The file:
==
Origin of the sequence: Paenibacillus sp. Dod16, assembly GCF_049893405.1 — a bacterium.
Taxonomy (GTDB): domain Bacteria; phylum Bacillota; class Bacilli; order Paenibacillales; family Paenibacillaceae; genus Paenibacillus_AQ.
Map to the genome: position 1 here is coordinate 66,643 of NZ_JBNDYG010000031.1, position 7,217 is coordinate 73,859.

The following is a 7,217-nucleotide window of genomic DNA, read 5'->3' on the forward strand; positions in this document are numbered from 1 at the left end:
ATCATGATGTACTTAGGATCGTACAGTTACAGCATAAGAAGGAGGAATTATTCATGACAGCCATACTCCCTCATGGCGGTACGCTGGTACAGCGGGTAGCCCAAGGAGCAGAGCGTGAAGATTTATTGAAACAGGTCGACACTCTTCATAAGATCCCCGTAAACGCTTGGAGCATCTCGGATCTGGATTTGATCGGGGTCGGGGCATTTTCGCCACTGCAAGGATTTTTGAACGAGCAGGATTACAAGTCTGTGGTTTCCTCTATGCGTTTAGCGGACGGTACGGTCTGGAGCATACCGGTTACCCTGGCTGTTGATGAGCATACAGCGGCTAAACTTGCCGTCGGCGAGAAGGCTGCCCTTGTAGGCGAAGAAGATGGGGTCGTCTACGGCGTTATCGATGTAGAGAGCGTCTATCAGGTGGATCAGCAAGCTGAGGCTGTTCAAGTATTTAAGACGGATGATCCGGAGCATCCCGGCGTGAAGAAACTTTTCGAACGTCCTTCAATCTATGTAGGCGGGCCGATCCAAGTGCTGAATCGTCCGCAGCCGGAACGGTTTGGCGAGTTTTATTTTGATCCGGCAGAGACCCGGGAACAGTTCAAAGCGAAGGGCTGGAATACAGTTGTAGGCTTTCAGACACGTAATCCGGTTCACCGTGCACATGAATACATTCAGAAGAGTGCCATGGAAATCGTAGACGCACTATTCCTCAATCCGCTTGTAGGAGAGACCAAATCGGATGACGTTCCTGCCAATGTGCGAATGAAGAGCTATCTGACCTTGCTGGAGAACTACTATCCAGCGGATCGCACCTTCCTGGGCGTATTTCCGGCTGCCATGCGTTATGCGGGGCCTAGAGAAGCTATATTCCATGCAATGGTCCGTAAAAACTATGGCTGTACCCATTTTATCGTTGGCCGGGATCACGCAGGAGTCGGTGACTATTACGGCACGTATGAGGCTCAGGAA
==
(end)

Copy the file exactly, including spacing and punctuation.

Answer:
Origin of the sequence: Paenibacillus sp. Dod16, assembly GCF_049893405.1 — a bacterium.
Taxonomy (GTDB): domain Bacteria; phylum Bacillota; class Bacilli; order Paenibacillales; family Paenibacillaceae; genus Paenibacillus_AQ.
Map to the genome: position 1 here is coordinate 66,643 of NZ_JBNDYG010000031.1, position 7,217 is coordinate 73,859.

The following is a 7,217-nucleotide window of genomic DNA, read 5'->3' on the forward strand; positions in this document are numbered from 1 at the left end:
ATCATGATGTACTTAGGATCGTACAGTTACAGCATAAGAAGGAGGAATTATTCATGACAGCCATACTCCCTCATGGCGGTACGCTGGTACAGCGGGTAGCCCAAGGAGCAGAGCGTGAAGATTTATTGAAACAGGTCGACACTCTTCATAAGATCCCCGTAAACGCTTGGAGCATCTCGGATCTGGATTTGATCGGGGTCGGGGCATTTTCGCCACTGCAAGGATTTTTGAACGAGCAGGATTACAAGTCTGTGGTTTCCTCTATGCGTTTAGCGGACGGTACGGTCTGGAGCATACCGGTTACCCTGGCTGTTGATGAGCATACAGCGGCTAAACTTGCCGTCGGCGAGAAGGCTGCCCTTGTAGGCGAAGAAGATGGGGTCGTCTACGGCGTTATCGATGTAGAGAGCGTCTATCAGGTGGATCAGCAAGCTGAGGCTGTTCAAGTATTTAAGACGGATGATCCGGAGCATCCCGGCGTGAAGAAACTTTTCGAACGTCCTTCAATCTATGTAGGCGGGCCGATCCAAGTGCTGAATCGTCCGCAGCCGGAACGGTTTGGCGAGTTTTATTTTGATCCGGCAGAGACCCGGGAACAGTTCAAAGCGAAGGGCTGGAATACAGTTGTAGGCTTTCAGACACGTAATCCGGTTCACCGTGCACATGAATACATTCAGAAGAGTGCCATGGAAATCGTAGACGCACTATTCCTCAATCCGCTTGTAGGAGAGACCAAATCGGATGACGTTCCTGCCAATGTGCGAATGAAGAGCTATCTGACCTTGCTGGAGAACTACTATCCAGCGGATCGCACCTTCCTGGGCGTATTTCCGGCTGCCATGCGTTATGCGGGGCCTAGAGAAGCTATATTCCATGCAATGGTCCGTAAAAACTATGGCTGTACCCATTTTATCGTTGGCCGGGATCACGCAGGAGTCGGTGACTATTACGGCACGTATGAGGCTCAGGAA